VACATIONING IN CUBA
To think that communism has condemned the nation to a life of poverty and destitution would be wrong. Most Cubans seem to be living decent lives with enough food and adequate housing. The average Cuban may not have luxuries or even basics comparable to a typical Canadian. But he is not suffering as some might think. He has to work; so do Canadians. He would like to earn more; so would every Canadian. His job may not be guaranteed; neither are jobs of most Canadians. He does lack things which we take for granted. He has no WalMart, no Home Depot, no Canadian Tire. The hallmark of operating vehicles which are 40, 50 years old and more is a credit to the ingenuity and creativity of Cubans. A Cuban auto mechanic is not considered to be a real mechanic until he can install a 1950’s Ford carburetor into a 1960 Chevy and the car runs just fine. Even the hotel maintenance staff use tools which do the job but which would be trashed by a repairman in Canada.
Because there is no luxury in their lives, no second tier of quality, most Cubans accept the cards life has dealt them. They yearn for better things quality as seen on cable TV or in what the tourists carry or wear on their holidays. Hence, they welcome tokens of appreciation from tourists, but more than just tips.
Vacationers should prepare themselves accordingly for a Cuba holiday. Hotel rooms will likely be very clean, big and accommodating but old, likely built during the Russian heydays. Service at any tourist resort will be cheerful and very good. Staff usually seems happy and willing to give very good service.
Tips on tipping in Cuba
Tipping in Cuba as in any destination catering to tourists is very acceptable but watch out for the currency you are using. Canadian coins are useless to Cubans as banks will not accept them. Paper currency is almost useless except that the banks will exchange it for local Cuban money, the only currency a Cuban is allowed to use.
In light of the above and that Cubans lack the much more than the basics of life, instead of thinking of money as a tip, one should consider bringing good previously worn clothing and footwear. Shop for electronics on eBay and Kijiji: watches with extra batteries, mini flashlights, USB sticks, even lighters, items which can be purchased for very little but which when given to the waiter, the bartender, the housekeeping staff will ingratiate you tremendously to them. We once even gave away a suitcase, though I wonder how it was used.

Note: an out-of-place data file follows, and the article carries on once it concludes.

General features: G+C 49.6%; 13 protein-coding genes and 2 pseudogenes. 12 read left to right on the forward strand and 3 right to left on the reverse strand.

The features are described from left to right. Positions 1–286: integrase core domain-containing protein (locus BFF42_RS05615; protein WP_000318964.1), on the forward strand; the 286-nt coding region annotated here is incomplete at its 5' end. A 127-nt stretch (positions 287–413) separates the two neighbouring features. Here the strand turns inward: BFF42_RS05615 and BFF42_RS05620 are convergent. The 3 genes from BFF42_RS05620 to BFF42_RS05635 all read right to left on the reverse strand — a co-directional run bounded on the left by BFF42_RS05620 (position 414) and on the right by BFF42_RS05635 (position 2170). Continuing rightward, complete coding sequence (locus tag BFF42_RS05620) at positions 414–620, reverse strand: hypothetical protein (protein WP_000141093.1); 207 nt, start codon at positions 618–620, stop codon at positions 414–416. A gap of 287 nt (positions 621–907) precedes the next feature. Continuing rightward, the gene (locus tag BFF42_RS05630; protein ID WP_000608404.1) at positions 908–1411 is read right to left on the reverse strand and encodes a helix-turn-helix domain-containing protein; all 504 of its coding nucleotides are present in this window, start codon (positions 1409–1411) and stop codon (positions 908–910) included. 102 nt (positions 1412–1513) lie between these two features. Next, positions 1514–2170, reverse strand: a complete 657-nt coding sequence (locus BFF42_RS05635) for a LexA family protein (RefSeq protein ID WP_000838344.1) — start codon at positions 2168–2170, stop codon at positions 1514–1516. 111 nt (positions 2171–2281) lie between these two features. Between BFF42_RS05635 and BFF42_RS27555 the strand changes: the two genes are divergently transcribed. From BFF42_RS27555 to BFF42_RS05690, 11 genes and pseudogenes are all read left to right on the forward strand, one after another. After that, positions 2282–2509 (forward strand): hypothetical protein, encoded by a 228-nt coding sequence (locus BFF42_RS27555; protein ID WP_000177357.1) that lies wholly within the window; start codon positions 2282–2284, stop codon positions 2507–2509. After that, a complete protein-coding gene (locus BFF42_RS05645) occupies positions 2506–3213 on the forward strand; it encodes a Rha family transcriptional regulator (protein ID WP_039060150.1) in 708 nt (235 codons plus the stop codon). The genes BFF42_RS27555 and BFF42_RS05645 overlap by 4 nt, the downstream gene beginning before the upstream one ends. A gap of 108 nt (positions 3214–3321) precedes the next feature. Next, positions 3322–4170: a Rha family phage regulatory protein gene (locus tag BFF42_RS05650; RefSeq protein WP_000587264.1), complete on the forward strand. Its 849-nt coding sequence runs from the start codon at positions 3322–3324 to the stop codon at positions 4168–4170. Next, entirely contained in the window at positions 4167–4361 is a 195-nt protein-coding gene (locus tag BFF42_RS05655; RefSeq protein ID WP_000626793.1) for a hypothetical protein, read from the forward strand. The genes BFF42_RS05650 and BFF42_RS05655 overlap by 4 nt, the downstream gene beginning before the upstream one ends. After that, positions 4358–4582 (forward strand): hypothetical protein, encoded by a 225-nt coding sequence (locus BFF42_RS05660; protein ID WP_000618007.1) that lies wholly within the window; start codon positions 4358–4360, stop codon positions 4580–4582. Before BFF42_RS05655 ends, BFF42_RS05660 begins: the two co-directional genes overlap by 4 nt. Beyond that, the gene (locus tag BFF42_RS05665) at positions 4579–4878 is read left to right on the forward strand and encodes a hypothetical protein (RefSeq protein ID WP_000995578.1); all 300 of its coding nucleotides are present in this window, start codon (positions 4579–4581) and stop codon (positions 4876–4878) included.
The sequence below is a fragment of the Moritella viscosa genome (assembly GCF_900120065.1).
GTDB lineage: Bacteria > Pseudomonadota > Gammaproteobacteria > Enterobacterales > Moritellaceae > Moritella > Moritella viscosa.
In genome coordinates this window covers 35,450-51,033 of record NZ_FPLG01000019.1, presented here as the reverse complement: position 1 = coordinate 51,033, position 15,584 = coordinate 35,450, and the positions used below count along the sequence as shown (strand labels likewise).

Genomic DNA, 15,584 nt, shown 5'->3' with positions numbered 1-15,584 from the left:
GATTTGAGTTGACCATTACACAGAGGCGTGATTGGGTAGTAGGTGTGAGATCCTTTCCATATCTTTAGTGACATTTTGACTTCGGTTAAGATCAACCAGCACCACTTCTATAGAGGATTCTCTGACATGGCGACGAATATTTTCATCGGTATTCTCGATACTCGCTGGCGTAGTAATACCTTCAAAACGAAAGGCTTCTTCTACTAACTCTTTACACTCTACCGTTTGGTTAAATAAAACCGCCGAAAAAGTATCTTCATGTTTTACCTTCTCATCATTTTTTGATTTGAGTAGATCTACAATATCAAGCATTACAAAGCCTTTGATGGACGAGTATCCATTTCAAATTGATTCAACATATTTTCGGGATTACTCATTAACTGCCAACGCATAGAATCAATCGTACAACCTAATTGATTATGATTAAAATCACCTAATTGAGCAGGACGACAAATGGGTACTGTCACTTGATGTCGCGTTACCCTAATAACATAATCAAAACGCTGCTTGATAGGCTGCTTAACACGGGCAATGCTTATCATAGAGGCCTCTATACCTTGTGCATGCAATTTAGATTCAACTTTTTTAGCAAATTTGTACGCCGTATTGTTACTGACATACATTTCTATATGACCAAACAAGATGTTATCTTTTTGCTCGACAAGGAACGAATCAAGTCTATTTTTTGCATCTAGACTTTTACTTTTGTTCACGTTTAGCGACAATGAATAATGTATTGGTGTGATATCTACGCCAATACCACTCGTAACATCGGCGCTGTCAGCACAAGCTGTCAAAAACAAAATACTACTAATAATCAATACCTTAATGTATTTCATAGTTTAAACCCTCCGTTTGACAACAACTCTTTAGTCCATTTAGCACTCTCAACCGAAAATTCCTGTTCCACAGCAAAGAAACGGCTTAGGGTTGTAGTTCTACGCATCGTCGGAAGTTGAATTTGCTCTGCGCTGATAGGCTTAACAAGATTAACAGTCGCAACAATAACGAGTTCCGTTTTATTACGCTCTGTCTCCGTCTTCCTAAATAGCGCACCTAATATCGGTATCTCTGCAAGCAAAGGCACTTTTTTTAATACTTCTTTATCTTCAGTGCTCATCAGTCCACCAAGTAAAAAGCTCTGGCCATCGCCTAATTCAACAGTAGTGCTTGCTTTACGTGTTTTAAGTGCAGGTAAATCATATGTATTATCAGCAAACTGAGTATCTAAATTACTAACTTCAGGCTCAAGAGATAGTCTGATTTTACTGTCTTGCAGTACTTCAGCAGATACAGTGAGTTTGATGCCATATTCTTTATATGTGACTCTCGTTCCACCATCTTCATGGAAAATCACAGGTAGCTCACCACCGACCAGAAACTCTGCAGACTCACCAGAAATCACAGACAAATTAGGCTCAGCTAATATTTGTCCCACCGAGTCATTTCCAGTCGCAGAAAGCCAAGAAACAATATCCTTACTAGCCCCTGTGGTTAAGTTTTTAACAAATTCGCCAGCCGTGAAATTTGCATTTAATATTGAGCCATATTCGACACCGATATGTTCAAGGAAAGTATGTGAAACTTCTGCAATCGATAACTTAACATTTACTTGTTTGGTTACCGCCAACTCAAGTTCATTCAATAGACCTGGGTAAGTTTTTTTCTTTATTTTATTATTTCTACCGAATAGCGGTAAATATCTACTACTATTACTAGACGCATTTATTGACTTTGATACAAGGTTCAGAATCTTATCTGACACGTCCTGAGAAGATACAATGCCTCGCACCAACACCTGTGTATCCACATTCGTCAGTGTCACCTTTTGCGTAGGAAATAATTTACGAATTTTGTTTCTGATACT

Destinations of note
Varadero, Santa Lucia, Costa Verde and beaches of the south coast are beautiful destinations. Coral reefs draw snorkelers and scuba divers as well as sailors and sun worshippers.
Holguin, located on the costa verde, the north-east coast of Cuba, has numerous beaches and resorts. The transfer from the small airport to the hotel is about an hour bus ride, maybe a bit less but it is a nice little drive through the Cuban countryside. One sees small farms, a number of little towns as well as the city of Holguin, a larger city with a university and the only professional baseball stadium in that entire region of the large island.
Sunwing tours offers an exceptional deal which includes children under 12 for free. It must have been one of the best tour deals offered by anyone because tourists from every part of Canada, from Italy, Germany and Russia populated the resort on the coast. For anyone speaking a foreign language, it presented a Tower of Babel opportunity of speaking other languages.
One of the tour hotels for Sunwing Tours is the Hotel Blau. It is an excellent hotel, likely built about 2 or 3 decades ago but still well maintained with large, clean rooms, air-conditioning, a mini-fridge and cable TV with at least 10 channels including CNN, BBC, RAI, and France too. The hotel had purchasable Internet connectivity with good service.
The bars in the hotel offered limitless drinks, but more important was that one could select from premium imported brands at no extra charge. Name brand scotch, Napoleon brandy, Dubonnet were some of my favourite libations and proof that Cuba had trade ties with European countries. Of course, the beer was domestic, cold, bubbly and with a nice taste to it. On a hot afternoon, it was a refreshing accompaniment to a light lunch or a cold and crispy salad.